Next: II. THE PUBLIC FORUM DOCTRINE: APPLICATION TO TRANSIT FACILITIES »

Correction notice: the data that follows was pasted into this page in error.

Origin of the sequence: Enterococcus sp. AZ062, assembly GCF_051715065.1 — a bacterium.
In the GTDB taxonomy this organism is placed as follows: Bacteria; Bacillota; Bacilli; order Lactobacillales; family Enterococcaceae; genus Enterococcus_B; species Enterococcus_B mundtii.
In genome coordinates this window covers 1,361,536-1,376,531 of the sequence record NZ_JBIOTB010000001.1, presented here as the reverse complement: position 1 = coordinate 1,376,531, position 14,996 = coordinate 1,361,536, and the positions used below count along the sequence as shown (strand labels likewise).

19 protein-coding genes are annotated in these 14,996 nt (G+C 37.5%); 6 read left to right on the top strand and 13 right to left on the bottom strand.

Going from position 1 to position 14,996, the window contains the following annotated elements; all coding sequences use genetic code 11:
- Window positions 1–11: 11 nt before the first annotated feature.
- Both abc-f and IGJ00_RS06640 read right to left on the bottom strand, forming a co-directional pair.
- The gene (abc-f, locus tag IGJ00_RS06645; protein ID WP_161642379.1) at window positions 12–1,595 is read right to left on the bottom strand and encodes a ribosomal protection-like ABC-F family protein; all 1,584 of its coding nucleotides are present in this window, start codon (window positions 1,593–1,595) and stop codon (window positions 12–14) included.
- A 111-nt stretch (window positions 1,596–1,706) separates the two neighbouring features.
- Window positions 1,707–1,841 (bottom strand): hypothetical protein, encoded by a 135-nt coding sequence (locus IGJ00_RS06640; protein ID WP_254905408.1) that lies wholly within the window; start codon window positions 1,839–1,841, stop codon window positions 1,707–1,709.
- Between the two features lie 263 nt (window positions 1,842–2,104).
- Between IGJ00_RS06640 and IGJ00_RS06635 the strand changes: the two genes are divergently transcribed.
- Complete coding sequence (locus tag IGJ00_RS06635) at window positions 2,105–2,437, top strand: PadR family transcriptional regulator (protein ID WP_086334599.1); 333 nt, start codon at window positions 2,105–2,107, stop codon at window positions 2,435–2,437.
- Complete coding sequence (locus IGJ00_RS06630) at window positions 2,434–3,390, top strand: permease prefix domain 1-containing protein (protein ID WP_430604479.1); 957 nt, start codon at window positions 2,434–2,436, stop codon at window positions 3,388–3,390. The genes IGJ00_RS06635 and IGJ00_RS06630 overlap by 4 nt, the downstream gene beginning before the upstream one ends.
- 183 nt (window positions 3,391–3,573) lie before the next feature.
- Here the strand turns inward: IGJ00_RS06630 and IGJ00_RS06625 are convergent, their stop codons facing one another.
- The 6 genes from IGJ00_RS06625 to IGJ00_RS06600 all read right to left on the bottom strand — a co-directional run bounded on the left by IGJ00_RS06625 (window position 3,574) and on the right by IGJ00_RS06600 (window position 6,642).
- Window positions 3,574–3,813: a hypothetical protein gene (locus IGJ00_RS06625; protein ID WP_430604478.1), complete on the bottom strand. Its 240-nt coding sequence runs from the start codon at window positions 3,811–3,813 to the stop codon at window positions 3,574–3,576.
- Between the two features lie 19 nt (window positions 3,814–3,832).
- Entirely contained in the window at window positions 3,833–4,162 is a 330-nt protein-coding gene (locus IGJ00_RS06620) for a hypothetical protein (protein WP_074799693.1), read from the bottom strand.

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TRB’s Transit Cooperative Research Program (TCRP) Legal Research Digest 29: First Amendment Implications for Transit Facilities: Speech, Advertising, and Loitering provides an analytical legal synthesis of available regulations, statutes, policies, and case decisions pertaining to permissible and impermissible restrictions on speech and expressive behavior at transit facilities and aboard transit vehicles; a clear discussion pertaining to sidewalks and transit facilities as public fora; attempts to regulate advertising on public property; and a discussion of the enforcement of anti-loitering and anti-panhandling regulations on or near transit facilities.